Can You Be Too Involved With Your Child?

Today I'm happy to feature a wonderful guest blogger, Kathy Seal. She's the coauthor of Pressured Parents, Stressed-out Kids:
Dealing With Competition While Raising a Successful Child
. Thanks, Kathy!

Thirty years of research has found that the more parents are involved with their children — whether toddlers or teens — the better it is for their kids. Dozens of studies have found that the more support we give our children, the happier they are and the more they achieve. High parental involvement gives kids high self-esteem and helps them feel secure and solidly connected to us.

When Clark U. psychologist Wendy Grolnick studied parents of elementary school children, for example, she found that the more involved mothers were with their children — that is, the more time they spent with their kids and the more they knew about what their children did, as well as their likes and dislikes — the better their children did on report cards and standardized achievement tests, and the fewer learning and behavior problems they had in school.

The highly involved parents weren't necessarily at home more than other parents, but when they were, they made sure to spend time with their children. They asked about their children's school day, knew which subjects they enjoyed or didn't and who their friends were.

There's only one caveat to involvement: It's wise to make sure you're respecting your child's autonomy at the same time.

But just how do you do that? There are three ways:

Take your child's point of view and acknowledge her feelings.

Say your 10-year-old isn't doing his homework. You are thinking that studying will help him get a good job, but he's reasoning, "It's going to get dark soon. I want to have some fun now. I can do my homework later."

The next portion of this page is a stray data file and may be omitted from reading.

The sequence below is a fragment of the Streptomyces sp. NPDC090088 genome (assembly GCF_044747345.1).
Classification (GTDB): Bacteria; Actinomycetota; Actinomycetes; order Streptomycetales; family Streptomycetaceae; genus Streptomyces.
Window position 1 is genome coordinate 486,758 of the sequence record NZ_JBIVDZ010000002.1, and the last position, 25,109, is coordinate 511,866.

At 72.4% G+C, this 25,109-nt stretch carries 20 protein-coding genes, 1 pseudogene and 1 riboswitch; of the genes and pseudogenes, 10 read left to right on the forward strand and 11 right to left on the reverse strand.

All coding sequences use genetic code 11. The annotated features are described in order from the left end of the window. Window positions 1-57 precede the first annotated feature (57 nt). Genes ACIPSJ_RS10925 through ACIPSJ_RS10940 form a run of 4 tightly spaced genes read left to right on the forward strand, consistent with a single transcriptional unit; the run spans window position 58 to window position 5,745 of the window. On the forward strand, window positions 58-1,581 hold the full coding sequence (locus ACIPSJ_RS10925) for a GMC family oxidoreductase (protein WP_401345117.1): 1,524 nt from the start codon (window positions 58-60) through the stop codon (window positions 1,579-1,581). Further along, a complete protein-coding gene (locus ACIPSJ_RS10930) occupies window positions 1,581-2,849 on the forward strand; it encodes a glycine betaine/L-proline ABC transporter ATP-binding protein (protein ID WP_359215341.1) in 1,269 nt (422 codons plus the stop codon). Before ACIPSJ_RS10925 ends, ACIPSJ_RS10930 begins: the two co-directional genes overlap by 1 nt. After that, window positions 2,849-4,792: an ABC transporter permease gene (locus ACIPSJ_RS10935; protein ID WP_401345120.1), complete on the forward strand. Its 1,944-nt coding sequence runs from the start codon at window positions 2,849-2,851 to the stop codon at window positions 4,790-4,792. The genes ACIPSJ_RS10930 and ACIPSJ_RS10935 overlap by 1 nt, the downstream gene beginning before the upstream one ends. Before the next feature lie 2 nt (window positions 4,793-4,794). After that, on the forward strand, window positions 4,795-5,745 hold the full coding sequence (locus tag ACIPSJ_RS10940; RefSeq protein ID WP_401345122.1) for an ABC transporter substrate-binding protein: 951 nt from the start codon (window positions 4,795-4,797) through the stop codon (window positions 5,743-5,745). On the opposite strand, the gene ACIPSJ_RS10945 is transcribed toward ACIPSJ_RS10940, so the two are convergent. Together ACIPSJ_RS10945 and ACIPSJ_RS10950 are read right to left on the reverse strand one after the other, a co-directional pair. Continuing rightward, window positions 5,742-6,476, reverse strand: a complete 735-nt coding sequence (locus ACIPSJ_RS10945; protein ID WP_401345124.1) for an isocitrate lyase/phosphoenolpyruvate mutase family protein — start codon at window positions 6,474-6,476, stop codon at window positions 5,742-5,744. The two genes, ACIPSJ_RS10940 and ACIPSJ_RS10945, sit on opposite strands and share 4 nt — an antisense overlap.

You could take his point of view by trying to imagine, "If I were his age, what might I prefer doing right now, riding my bike outside or reading a chapter on coal production?" Then you can say, "I understand that you’re having fun. But tonight we're going to Aunt Karen's for dinner, so unfortunately, this is the only time to do your science homework." What counts is acknowledging your child's feelings. You want to convey "I'm with you."

Support your child's independent problem solving.

One of the best ways to support your child's independent problem solving is to ask questions, as I did when my son, Zach, was making a pinhole camera for the school science fair. Instead of taking him to a store to get the cardboard box he needed, I asked him, "Where could we find a big box?"

After a minute he said, "I know — behind the store where they sell refrigerators!"

"How could we make the pinhole?" I asked next. And so on.

Give your child choices.

Even a tiny degree of choice boosts a child's feelings of autonomy. Sometimes it's simply a question of your language. Studies have shown that words and phrases like have to, must, don't and I want you chill kids' feelings of autonomy. Instead, try giving limits as information, including the reasoning behind the rule. So if your child is painting, you might say, "The materials need to be kept clean so you can keep using them for a long time." (I know this wording sounds awkward. But it avoids phrases like, "I want you to" or "you must," which can lead to a power struggle.)

As my own children have gotten older, I've found that phrases like "have you considered….?" or "do you think you might want to … ?" also do the trick.

Encouraging your child's feelings of autonomy will help you stay involved without controlling him. That way you can stay close to your child without becoming one of those dreaded helicopter parents.

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